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Garmin GPSMAP 60C Pocket Navigator
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Garmin GPS Map 60c

I've bought TWO of them here and I got the maps here


This was introduced in August 2004. It completely revolutionizes life because, unlike useless GPS toys of yesteryear, the GPSMAP 60C is the first hand-held GPS that can be loaded with street map and address and telephone data and provide turn-by-turn directions as you drive. The only catch is you need to buy the maps here as well as the GPS unit here and load the maps into the hand held unit using a windows PC before the fun starts. Once you've loaded the maps you no longer need the computer unless you want to update the maps.

I used to enjoy navigating by map. What I never realized is not only does this obsolete my skills, but it also serves as a complete telephone and street address directory, even if you don't use it to navigate. Want to find a Mexican restaurant? It will give you a list. Want to find the post office? Again, it will give you a list, with phone numbers. Want to look up L&L Barbeque? You can do it by name and it will give you the phone, address and zip code.

This can direct you, turn-by-turn, to anyplace you need to drive, walk, fly, hike or bike. It's super easy to use. It saves you ever having to pay to look up a phone number, address or zip code, since it has this all inside. There is NO monthly cost; it's merely a radio receiver that uses the US military's navigation satellites for which we Americans pay in taxes and for which foreigners pay in fear knowing we use this system to target them to within a foot, any place on Earth. The GPSMap 60C can tell you how long it will take to drive and when you'll get there. Even if you get lost or make a mistake it automatically updates to get you there.

No longer do you need to waste $2,000 on a clunky in-dash navigation system that is hard to use and goes out-of date in a year. This unit and map data sell for under $500, and you put it in your pocket to use in any and every car, boat, rental car, bicycle or airplane. Yes, hold it to the window on an airliner and it tells you exactly where you are, how fast you're going, your altitude to the foot and, if you tell it where you're going, will tell you when you'll get there. I also use it on my bicycle.

This whole system sell for about what it costs you to buy new data from a car company to update your maps. Also it is super easy to use; I doubt any car system could be as well thought out and intuitive.

Not only can it direct you, you can use it like a telephone yellow pages to look up names, addresses and telephone numbers all by itself. You can tell it to find gas or a grocery store or museums or post offices or libraries or etc., and it will list the nearest ones. Select what you want, and it will tell you how to get there.

For instance, we were shopping for wedding party favors from a certain chain store. You just type in the name of the store and it gave us the list of where they were, in order of how far away they were! We selected each one and it directed us there. We had to get to about ten different locations for the same store.

I'm serious when I say revolutionary. This is so new in a hand held unit that our friends are always astounded when I show them just what it does. I never appreciated just how useful it is until I lived with it for a few weeks.

Unlike cell phones proven to cause accidents and deaths, this GPS makes driving safer. (The only reason cell phones are still somewhat legal for use in cars is lobbying by the phone industry.) With the GPSMap 60C keep your eyes on the road at all times instead of being distracted by maps or written directions. Here's what impressed me: you don't even have to take your eyes off the road to read exit signs! You just wait for it to beep to know where to turn. It beeps once telling you it has an instruction for you coming up. Look at it when you can. Then later it beeps twice telling you to do it now. It makes things safer because you can look at it only when it's safe, and not have to read street signs when you're at an intersection or other dangerous times when you need to keep your eyes out for traffic.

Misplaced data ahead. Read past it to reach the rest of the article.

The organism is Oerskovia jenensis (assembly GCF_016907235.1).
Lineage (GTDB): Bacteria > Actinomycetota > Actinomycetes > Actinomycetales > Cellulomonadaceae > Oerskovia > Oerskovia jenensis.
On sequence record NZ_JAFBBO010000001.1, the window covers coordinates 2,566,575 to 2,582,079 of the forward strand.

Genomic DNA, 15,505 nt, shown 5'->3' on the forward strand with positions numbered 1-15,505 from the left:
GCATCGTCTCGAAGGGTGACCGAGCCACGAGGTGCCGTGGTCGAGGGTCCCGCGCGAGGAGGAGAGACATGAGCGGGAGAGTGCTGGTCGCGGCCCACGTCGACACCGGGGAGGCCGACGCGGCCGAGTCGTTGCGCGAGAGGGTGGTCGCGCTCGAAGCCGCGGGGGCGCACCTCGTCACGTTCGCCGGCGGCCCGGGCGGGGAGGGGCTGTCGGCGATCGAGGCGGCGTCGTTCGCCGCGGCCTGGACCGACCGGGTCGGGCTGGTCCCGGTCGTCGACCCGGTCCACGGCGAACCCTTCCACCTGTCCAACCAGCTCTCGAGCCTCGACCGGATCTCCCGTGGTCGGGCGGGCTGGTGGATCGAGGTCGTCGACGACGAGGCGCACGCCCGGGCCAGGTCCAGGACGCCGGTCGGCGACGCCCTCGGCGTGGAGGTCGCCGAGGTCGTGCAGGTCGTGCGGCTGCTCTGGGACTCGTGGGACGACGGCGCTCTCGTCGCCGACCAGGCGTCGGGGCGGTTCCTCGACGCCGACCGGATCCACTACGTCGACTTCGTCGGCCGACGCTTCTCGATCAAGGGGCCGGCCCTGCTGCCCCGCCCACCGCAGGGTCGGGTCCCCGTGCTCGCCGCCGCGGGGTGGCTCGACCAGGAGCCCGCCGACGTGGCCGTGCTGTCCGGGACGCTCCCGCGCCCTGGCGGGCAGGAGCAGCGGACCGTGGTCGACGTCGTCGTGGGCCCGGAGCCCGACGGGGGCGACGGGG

You can hit the MARK button to mark a point so you can return for photos.

Depending on satellite locations it's accurate to twenty feet, usually better, sometimes worse. It knows exactly where you are and exactly how far each upcoming turn is. It's uncanny, and thank billions of dollars spent by the US military since the 1970s to develop this system to target the globe. You're not getting everything for free; the US Military keeps another secretly coded signal to get accuracy to within a foot or better for future use of space-based nuclear-pumped lasers which we'll use to protect freedom worldwide. We'll be able to take out an individual we need to eliminate even while he's enjoying a weekend with his family, and leave the rest untouched; physically anyway.

My GPS 60C reads altitude directly from the satellites, usually accurate also to several feet. The people trying to sell you the fancier GPS 60CS model try to claim that GPS altitude is only accurate to 1,000 feet. Baloney; mine is usually correct to a few feet thus better than any barometric altimeter I've used. You don't need to buy the more expensive model GPS 60CS that includes an old-fashioned barometric altimeter; the base model 60C above is more accurate. Of course the fancier model 60CS also reads altitude form the satellites. The reason to get a CS is if you need heading and altitude information when you've lost the satellites. if you use these features on the CS you also suck your batteries faster.

I can't say enough good about my GPS 60C. I got one of these for Christmas as a toy. I had no idea that this new model is as revolutionary as the hand-held cell phone was compared to the old bolt-in car phones. I use it in my cars, on my bicycle and out walking around. The speedometer on it is accurate to within a tenth of a MPH, so I use it to calibrate speedometers. I use it for everything when I need to plan any trip.